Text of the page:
While many lawn owners worry about crabgrass once it appears, the best time to take care of the problem is before it starts. Once crabgrass starts to appear, getting rid of it can become a labor-intensive project.
Why is crabgrass an issue? Crabgrass prevents other grasses from growing, eventually spreading and taking over and thinning out desirable lawn grasses.
One crabgrass plant can produce over 500,000 seeds. Those seeds will remain in place over the winter and germinate when soil temperatures reach 60 degrees or more.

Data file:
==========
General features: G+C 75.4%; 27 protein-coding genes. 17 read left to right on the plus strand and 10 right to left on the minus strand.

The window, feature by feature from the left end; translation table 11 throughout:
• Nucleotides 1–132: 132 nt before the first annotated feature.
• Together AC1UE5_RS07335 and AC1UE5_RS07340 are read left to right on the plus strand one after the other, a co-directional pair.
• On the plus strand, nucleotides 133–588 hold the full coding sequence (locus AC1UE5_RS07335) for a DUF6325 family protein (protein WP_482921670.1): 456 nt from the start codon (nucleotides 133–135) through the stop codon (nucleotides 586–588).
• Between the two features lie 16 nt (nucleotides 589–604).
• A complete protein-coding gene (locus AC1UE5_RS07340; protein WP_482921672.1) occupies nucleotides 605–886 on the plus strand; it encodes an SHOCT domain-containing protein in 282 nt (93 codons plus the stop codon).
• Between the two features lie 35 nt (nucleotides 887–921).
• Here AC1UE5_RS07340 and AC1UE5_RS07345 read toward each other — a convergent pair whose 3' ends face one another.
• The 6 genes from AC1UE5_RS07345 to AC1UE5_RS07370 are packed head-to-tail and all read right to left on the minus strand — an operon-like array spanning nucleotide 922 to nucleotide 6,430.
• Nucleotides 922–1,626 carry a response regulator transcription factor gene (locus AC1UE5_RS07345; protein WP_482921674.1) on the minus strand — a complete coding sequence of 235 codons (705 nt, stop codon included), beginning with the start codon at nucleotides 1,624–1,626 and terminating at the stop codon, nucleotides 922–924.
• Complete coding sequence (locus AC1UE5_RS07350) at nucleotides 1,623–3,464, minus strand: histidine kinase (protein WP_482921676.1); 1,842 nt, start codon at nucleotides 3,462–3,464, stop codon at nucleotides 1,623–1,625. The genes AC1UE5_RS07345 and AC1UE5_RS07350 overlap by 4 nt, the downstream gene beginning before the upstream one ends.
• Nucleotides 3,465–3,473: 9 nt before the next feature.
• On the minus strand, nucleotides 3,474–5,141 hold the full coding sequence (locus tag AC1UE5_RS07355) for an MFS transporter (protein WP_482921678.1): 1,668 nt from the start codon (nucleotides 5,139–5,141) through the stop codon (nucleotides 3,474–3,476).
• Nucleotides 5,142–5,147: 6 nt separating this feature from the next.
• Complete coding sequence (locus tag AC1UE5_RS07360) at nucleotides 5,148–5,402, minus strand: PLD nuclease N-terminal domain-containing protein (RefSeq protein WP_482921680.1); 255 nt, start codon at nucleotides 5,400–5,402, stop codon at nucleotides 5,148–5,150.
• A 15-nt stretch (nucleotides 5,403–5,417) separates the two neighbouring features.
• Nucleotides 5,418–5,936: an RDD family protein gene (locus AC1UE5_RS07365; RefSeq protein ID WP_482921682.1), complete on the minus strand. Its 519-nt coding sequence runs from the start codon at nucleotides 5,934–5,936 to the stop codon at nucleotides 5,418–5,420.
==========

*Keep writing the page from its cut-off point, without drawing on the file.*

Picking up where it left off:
In order for crabgrass to grow, it must also have full light. A natural way to control crabgrass is keeping the length of your desired grass between 2.5 and 3 inches. This will shade the soil surface and discourage the growth of any crabgrass.
Getting prepared for treating crabgrass yourself or through a service is important. If you apply a pre-emergence herbicide in the spring or before soil temperatures reach 60 degrees it will go a long way toward taking care of the crabgrass problem.
When choosing a service company make sure you schedule your treatment in February so crabgrass does not take hold and create a costly problem.